As a reviewer I often get asked by friends or colleagues, “Was it really that good?” or, even better, “Is it worth me buying a ticket?”. My pre-emptive strike on this one is a resounding, “oh, yes!”. If you’ve seen the show already, you know what’s coming; if you haven’t, I suggest you book your tickets now because by the time word gets out, they’ll be in hot demand.
This is a first-class production brimming with hi-octane exuberance from start to finish, super-strong leads, an energetic young ensemble cast and a cracking band. Add to that the visual spectacle of a huge video screen and the show reaches a whole new stratospheric level. The show is wall-to-wall great music from one of the greatest rock bands ever, threaded together with the pithy, observational wit of Ben Elton as he takes a poke at the absurdities of modern life.
OK, so it is all assembled around a daft, rather irrelevant plot, but I doubt if anyone cares beyond the obvious downside that when you have a Killer Queen as good as Naomi Ferguson, you don’t get much of her in the second half.
For a first night it was immaculate, especially given the technology involved, so if there were any glitches, they were of the sort that only the tech crew would notice. Lighting and sound were faultless.
As the hits just kept coming, so did the laughs and I couldn’t believe that the time went by so quickly. Caleb Jago-Ward and Jane Leonard were excellent as Galileo and Scaramouche respectively, both fabulous singers singing what sounded like their ideal roles, belting out the big numbers but also pulling on the heartstrings with a touching Who Wants To Live Forever. Jago-Ward and Leonard both relished being front-and centre, making for a highly entertaining pairing.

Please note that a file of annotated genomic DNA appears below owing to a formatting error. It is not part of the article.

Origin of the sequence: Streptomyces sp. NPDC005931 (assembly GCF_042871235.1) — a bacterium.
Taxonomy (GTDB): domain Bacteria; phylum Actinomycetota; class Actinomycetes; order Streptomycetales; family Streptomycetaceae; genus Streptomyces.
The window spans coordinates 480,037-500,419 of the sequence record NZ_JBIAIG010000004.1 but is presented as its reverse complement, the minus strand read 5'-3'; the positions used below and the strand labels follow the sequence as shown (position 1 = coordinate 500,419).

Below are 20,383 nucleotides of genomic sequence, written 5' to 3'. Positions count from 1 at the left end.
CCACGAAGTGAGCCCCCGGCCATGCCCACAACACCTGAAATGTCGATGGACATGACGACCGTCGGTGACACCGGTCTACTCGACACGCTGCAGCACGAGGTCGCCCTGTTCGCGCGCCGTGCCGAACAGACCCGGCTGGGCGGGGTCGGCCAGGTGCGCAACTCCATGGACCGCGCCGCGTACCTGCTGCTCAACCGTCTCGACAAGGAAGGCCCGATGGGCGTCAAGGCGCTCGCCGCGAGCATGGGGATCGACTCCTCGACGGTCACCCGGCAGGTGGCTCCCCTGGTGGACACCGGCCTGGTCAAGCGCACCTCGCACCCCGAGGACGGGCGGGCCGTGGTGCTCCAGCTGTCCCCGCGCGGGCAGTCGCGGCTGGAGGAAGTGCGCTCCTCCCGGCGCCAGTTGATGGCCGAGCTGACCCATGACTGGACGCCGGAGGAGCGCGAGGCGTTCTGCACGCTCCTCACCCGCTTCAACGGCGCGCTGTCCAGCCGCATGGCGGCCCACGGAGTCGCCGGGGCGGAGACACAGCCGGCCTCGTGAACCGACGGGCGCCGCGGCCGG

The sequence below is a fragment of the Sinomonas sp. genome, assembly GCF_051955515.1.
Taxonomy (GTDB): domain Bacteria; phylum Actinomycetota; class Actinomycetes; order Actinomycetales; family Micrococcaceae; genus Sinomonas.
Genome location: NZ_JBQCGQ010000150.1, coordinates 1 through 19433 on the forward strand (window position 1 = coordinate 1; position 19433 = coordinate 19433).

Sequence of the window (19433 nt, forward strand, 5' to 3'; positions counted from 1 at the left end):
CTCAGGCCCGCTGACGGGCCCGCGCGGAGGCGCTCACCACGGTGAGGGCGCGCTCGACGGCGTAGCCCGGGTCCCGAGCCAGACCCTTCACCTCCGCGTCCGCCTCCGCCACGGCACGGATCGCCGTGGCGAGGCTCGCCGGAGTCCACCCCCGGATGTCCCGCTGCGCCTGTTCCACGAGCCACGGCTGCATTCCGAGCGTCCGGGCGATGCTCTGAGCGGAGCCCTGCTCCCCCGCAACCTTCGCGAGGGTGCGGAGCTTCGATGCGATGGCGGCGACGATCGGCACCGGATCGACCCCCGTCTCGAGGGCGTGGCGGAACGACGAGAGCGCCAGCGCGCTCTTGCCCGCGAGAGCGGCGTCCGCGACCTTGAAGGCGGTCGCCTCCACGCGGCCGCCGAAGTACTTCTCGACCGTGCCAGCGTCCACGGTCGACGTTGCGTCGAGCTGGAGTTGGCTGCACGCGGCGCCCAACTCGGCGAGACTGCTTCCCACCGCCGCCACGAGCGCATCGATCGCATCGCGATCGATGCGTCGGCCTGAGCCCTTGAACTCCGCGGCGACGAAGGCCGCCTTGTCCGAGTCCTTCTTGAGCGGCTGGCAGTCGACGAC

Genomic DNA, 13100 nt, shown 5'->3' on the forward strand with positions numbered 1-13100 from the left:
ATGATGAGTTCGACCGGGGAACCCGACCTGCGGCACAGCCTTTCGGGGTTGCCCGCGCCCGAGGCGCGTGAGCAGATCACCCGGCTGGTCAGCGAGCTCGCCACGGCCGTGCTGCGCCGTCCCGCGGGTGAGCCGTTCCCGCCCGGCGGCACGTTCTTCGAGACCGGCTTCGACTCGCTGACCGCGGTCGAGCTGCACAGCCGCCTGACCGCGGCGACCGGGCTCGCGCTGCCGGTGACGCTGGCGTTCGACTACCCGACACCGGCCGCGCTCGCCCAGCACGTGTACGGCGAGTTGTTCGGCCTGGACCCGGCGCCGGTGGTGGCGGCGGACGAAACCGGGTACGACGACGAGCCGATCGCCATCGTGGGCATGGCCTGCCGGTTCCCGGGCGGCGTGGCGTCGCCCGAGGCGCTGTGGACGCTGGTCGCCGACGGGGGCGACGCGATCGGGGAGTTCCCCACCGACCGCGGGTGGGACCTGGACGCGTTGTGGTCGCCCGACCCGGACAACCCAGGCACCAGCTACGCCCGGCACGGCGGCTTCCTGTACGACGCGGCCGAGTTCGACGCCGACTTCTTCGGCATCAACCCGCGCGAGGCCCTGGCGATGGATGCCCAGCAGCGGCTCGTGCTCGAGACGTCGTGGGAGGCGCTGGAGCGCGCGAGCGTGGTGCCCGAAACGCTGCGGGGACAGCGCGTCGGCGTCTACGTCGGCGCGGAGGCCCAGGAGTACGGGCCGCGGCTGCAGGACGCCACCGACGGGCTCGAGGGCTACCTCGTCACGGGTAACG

Similarly, Bohemian couple Catherine Hay (Oz) and Tom Hart (Brit) injected pace, humour and gutsy vocals. Oz’s big moment came in No-One But You and the pair really rocked the house with I Want It All. Aaron Boyce was a suitably Ringo-esque Buddy, his moment in the sun being a well-taken These Are The Days Of Our Lives, while Jack Fraser made the part of archetypal Bond villain Khashoggi his own, as well as Seven Seas of Rhye.
As I’ve alluded to earlier on, one of the highlights of the show was Naomi Ferguson, commanding the stage in all her scenes, singing absolutely superbly throughout and making for a truly fearsome Killer Queen. Covering a wide vocal range across her songs, she powered through the big numbers – an outstanding vocal performance but also a gripping stage presence.
The show runs until April 13 – the opening night audience was on its feet at the end and having an absolute ball so here’s hoping for full houses for the rest of the season. As the title of the show suggests they will, indeed, rock you.